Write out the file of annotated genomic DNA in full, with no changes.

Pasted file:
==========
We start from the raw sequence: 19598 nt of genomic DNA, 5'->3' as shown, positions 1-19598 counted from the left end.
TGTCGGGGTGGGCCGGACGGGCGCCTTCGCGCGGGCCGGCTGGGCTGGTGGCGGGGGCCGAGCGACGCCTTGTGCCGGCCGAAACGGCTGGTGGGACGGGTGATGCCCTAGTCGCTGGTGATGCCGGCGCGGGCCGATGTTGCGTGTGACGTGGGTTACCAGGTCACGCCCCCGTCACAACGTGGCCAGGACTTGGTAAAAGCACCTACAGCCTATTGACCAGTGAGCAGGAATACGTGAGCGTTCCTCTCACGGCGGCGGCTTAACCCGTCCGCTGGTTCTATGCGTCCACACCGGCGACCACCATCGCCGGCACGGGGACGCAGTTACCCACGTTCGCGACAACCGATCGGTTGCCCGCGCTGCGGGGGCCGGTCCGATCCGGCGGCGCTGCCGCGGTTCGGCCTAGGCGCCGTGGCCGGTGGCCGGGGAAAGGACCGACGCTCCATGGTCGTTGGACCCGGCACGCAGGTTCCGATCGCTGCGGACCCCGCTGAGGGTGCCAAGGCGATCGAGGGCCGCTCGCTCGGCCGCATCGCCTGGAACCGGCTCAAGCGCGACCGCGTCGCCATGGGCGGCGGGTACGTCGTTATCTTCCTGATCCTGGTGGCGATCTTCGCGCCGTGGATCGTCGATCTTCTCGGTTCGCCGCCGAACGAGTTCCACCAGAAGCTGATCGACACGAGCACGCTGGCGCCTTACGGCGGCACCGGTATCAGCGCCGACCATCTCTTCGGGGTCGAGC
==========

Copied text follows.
We start from the raw sequence: 19598 nt of genomic DNA, 5'->3' as shown, positions 1-19598 counted from the left end.
TGTCGGGGTGGGCCGGACGGGCGCCTTCGCGCGGGCCGGCTGGGCTGGTGGCGGGGGCCGAGCGACGCCTTGTGCCGGCCGAAACGGCTGGTGGGACGGGTGATGCCCTAGTCGCTGGTGATGCCGGCGCGGGCCGATGTTGCGTGTGACGTGGGTTACCAGGTCACGCCCCCGTCACAACGTGGCCAGGACTTGGTAAAAGCACCTACAGCCTATTGACCAGTGAGCAGGAATACGTGAGCGTTCCTCTCACGGCGGCGGCTTAACCCGTCCGCTGGTTCTATGCGTCCACACCGGCGACCACCATCGCCGGCACGGGGACGCAGTTACCCACGTTCGCGACAACCGATCGGTTGCCCGCGCTGCGGGGGCCGGTCCGATCCGGCGGCGCTGCCGCGGTTCGGCCTAGGCGCCGTGGCCGGTGGCCGGGGAAAGGACCGACGCTCCATGGTCGTTGGACCCGGCACGCAGGTTCCGATCGCTGCGGACCCCGCTGAGGGTGCCAAGGCGATCGAGGGCCGCTCGCTCGGCCGCATCGCCTGGAACCGGCTCAAGCGCGACCGCGTCGCCATGGGCGGCGGGTACGTCGTTATCTTCCTGATCCTGGTGGCGATCTTCGCGCCGTGGATCGTCGATCTTCTCGGTTCGCCGCCGAACGAGTTCCACCAGAAGCTGATCGACACGAGCACGCTGGCGCCTTACGGCGGCACCGGTATCAGCGCCGACCATCTCTTCGGGGTCGAGC